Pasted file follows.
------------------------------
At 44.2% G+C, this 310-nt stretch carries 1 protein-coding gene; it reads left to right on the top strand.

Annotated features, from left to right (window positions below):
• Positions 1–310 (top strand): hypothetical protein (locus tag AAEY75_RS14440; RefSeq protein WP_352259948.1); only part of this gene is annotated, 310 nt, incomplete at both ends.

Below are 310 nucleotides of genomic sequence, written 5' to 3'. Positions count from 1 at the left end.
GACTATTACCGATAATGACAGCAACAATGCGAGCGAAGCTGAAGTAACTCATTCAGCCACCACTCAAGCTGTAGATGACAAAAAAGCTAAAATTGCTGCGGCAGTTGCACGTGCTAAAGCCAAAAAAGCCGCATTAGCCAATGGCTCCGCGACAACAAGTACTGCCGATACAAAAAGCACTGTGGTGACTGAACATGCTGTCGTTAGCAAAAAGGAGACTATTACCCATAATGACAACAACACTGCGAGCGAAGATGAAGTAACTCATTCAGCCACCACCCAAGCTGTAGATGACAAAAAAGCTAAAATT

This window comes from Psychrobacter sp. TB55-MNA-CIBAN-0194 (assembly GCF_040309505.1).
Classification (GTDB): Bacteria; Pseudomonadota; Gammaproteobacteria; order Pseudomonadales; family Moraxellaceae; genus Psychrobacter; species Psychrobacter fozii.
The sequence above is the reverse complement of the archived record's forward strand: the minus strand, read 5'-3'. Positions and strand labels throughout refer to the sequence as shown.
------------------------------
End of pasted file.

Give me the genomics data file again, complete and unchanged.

At 44.2% G+C, this 310-nt stretch carries 1 protein-coding gene; it reads left to right on the top strand.

Annotated features, from left to right (window positions below):
• Positions 1–310 (top strand): hypothetical protein (locus tag AAEY75_RS14440; RefSeq protein WP_352259948.1); only part of this gene is annotated, 310 nt, incomplete at both ends.

Below are 310 nucleotides of genomic sequence, written 5' to 3'. Positions count from 1 at the left end.
GACTATTACCGATAATGACAGCAACAATGCGAGCGAAGCTGAAGTAACTCATTCAGCCACCACTCAAGCTGTAGATGACAAAAAAGCTAAAATTGCTGCGGCAGTTGCACGTGCTAAAGCCAAAAAAGCCGCATTAGCCAATGGCTCCGCGACAACAAGTACTGCCGATACAAAAAGCACTGTGGTGACTGAACATGCTGTCGTTAGCAAAAAGGAGACTATTACCCATAATGACAACAACACTGCGAGCGAAGATGAAGTAACTCATTCAGCCACCACCCAAGCTGTAGATGACAAAAAAGCTAAAATT

This window comes from Psychrobacter sp. TB55-MNA-CIBAN-0194 (assembly GCF_040309505.1).
Classification (GTDB): Bacteria; Pseudomonadota; Gammaproteobacteria; order Pseudomonadales; family Moraxellaceae; genus Psychrobacter; species Psychrobacter fozii.
The sequence above is the reverse complement of the archived record's forward strand: the minus strand, read 5'-3'. Positions and strand labels throughout refer to the sequence as shown.